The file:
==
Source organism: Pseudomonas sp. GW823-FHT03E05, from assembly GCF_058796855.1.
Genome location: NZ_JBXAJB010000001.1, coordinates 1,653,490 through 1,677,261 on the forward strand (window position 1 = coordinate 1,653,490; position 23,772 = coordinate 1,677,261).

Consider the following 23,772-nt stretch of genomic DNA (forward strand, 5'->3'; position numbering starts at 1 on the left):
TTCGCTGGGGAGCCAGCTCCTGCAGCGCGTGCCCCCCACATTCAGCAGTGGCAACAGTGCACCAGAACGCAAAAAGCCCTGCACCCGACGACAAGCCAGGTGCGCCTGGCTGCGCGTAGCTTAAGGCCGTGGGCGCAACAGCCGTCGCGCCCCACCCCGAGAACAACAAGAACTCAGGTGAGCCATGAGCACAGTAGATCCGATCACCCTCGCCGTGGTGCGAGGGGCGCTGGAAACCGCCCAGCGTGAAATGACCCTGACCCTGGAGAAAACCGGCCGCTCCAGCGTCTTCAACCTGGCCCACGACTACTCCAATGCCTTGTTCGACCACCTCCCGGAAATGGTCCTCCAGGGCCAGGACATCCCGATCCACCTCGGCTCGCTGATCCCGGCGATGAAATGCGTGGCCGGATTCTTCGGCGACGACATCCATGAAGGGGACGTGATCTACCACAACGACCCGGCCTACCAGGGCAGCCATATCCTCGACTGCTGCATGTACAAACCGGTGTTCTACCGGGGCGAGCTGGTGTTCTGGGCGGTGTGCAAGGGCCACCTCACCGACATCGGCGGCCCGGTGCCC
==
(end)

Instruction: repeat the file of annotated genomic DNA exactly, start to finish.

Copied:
Source organism: Pseudomonas sp. GW823-FHT03E05, from assembly GCF_058796855.1.
Genome location: NZ_JBXAJB010000001.1, coordinates 1,653,490 through 1,677,261 on the forward strand (window position 1 = coordinate 1,653,490; position 23,772 = coordinate 1,677,261).

Consider the following 23,772-nt stretch of genomic DNA (forward strand, 5'->3'; position numbering starts at 1 on the left):
TTCGCTGGGGAGCCAGCTCCTGCAGCGCGTGCCCCCCACATTCAGCAGTGGCAACAGTGCACCAGAACGCAAAAAGCCCTGCACCCGACGACAAGCCAGGTGCGCCTGGCTGCGCGTAGCTTAAGGCCGTGGGCGCAACAGCCGTCGCGCCCCACCCCGAGAACAACAAGAACTCAGGTGAGCCATGAGCACAGTAGATCCGATCACCCTCGCCGTGGTGCGAGGGGCGCTGGAAACCGCCCAGCGTGAAATGACCCTGACCCTGGAGAAAACCGGCCGCTCCAGCGTCTTCAACCTGGCCCACGACTACTCCAATGCCTTGTTCGACCACCTCCCGGAAATGGTCCTCCAGGGCCAGGACATCCCGATCCACCTCGGCTCGCTGATCCCGGCGATGAAATGCGTGGCCGGATTCTTCGGCGACGACATCCATGAAGGGGACGTGATCTACCACAACGACCCGGCCTACCAGGGCAGCCATATCCTCGACTGCTGCATGTACAAACCGGTGTTCTACCGGGGCGAGCTGGTGTTCTGGGCGGTGTGCAAGGGCCACCTCACCGACATCGGCGGCCCGGTGCCC